Post-Pandemic Migration from Expensive Cities Likely, Survey Finds

Post-Pandemic Migration from Expensive Cities Likely As 1 in 4 Newly Remote Employees Expect Work-From-Home to Continue

Updated on October 7th, 2020

Survey shows more than 50% of people in New York, Seattle, San Francisco and Boston would move if work-from-home became permanent.

The sudden shift to remote work, brought on by the coronavirus shutdowns will accelerate a major migration away from expensive coastal cities. According to a new survey of homebuyers and sellers from Redfin, 1 in 4 newly-remote workers expect to continue to work remotely once shutdowns end, and over half of respondents would move if they never had to go into an office.

“Redfin is preparing for a seismic demographic shift toward smaller cities,” said Redfin CEO Glenn Kelman. “Prior to this pandemic, the housing affordability crisis was already driving people from large cities to small. Now, more permissive policies around remote work, and a rising wariness about close quarters, will likely accelerate that trend. We expect to see more people commuting once a week from Sacramento to San Francisco, from Tacoma to Seattle, from New Hampshire to Boston. Some won’t commute at all, choosing instead to work completely virtually from a small town, perhaps where their parents still live. The whole narrative of the past 200 years, of the young person moving to the big city, may turn a little upside down in the years ahead.”

About 4 in 10 survey respondents were not working remotely before the shutdowns but were able to during the shutdowns, and more than 28% of them said that they expect to continue to work remotely or have the option to work from home after the shutdown ends. In Seattle, 44% expect to work remotely indefinitely—by far the highest of any of the high-cost cities surveyed.

Even as the pandemic has yet to fully pass the corporate trend to extend remote work options has already begun. Just last week, Twitter announced that some employees would be allowed to work from home permanently, a move that many other major tech companies are expected to make in the coming months as well.

Remote Work Likely to Continue

This sudden increase in remote work may lead to an exodus from expensive coastal cities with people moving to entirely new cities or even just relocating farther out, but within the same metro area. More than 60% of survey respondents from the New York City metro area said that they would consider moving away if they were able to work remotely all of the time. In Boston, San Francisco and Seattle the share that would move away was more than 50%.

Most Workers Would Move if They Could Work Remotely

In addition to survey anecdotes, Redfin data shows that in April, 36% of users in the New York area were searching for homes in other cities. In San Francisco, the share looking elsewhere was 22%, followed by 13% in Seattle and 12% in Boston.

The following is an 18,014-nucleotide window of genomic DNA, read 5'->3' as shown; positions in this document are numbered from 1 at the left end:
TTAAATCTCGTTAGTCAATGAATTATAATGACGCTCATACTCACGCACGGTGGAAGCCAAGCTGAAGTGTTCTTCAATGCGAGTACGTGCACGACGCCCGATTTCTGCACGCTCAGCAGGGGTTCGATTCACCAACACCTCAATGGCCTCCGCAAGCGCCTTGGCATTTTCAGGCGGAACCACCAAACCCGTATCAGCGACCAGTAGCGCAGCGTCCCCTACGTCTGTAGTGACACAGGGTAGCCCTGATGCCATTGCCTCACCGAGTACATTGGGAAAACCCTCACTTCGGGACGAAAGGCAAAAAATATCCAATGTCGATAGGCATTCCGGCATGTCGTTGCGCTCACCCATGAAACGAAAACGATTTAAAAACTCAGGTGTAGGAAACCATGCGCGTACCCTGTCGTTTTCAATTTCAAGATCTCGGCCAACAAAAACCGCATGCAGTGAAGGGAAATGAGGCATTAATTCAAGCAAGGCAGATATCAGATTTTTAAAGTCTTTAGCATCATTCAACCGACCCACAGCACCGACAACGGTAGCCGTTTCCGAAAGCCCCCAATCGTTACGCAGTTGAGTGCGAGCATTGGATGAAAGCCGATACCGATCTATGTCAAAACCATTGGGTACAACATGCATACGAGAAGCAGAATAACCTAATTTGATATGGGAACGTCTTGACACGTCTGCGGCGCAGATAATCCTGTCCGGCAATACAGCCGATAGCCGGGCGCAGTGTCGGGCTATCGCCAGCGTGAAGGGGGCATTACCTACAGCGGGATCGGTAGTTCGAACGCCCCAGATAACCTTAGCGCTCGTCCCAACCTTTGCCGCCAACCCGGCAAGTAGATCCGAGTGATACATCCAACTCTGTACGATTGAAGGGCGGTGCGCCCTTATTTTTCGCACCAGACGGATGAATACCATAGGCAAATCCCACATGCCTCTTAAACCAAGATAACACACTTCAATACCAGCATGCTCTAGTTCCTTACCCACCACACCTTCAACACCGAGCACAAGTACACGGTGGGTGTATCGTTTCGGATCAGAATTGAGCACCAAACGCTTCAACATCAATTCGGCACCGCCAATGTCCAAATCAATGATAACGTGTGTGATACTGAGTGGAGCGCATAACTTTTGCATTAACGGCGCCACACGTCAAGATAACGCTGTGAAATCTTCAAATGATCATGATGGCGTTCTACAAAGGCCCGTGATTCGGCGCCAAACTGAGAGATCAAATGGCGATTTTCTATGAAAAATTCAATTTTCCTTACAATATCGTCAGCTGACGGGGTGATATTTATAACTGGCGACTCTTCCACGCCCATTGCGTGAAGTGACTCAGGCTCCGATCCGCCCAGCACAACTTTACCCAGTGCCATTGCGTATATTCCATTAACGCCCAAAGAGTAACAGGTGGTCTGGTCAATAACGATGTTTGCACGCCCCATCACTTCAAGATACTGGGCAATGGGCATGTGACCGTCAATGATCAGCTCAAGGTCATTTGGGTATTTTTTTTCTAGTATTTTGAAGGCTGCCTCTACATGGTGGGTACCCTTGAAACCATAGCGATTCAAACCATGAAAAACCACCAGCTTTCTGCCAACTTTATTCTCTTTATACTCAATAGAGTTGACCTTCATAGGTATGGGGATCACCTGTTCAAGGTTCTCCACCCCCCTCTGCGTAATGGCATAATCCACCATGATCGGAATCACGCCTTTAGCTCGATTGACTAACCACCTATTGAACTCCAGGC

Even if remote work becomes only a part-time option, workers could still relocate to far-flung reaches of their existing metro areas to purchase a much larger home for the same price, while keeping their total weekly commute time steady. For example, price per square foot in the Seattle area falls from $327 within a 30-minute round-trip commute of downtown to $120 for a 75-minute commute. A commuter coming into the office two days a week would then still only be commuting for a total of 150 minutes per week.

Before the coronavirus shutdowns, only about 9 to 16% of survey respondents were working remotely or from home most of the time. During the shutdowns, the share working from home shot up to between 73% and 85%, with the San Francisco Bay Area leading the way at 85%.

Work-From-Home has Skyrocketed During Shutdowns

The primary reason cited by people in New York, San Francisco, Boston and Seattle for wanting to leave: To live somewhere less expensive. New York had the largest share—40%—of people looking for relief from high costs, with San Francisco in close second at 36%.

What are your motivations for wanting to move to a different city or area?

If these trends hold up after the pandemic ends and people begin leaving high-cost coastal cities for more affordable places, we expect price-pressure to ease and gentrification to slow. One of the most lasting impacts of this pandemic will be the way it spreads a once-centralized tech workforce across the country like so many dandelion seeds in the wind.


Redfin surveyed more than 900 currently-employed active Redfin users and customers across the country between May 3 and May 5, 2020, specifically targeting four expensive coastal metro areas: New York, Boston, San Francisco and Seattle, which accounted for 71% of the total survey responses. The remaining 29% of responses came from the rest of the country. To compile the national numbers, survey responses were weighted by population to avoid the four focus metro areas skewing the overall national number. All survey respondents were asked about their work-from-home status before, during, and after the coronavirus shutdowns, and their preference for moving to a different city or area.

For more information about the survey and its findings, contact


Tim Ellis

Tim Ellis has been analyzing the real estate market since 2005, and worked at Redfin as a housing market analyst from 2010 through 2013 and again starting in 2018. In his free time, he runs the independently-operated Seattle-area real estate website Seattle Bubble, and produces the "Dispatches from the Multiverse" improvised comedy sci-fi podcast.

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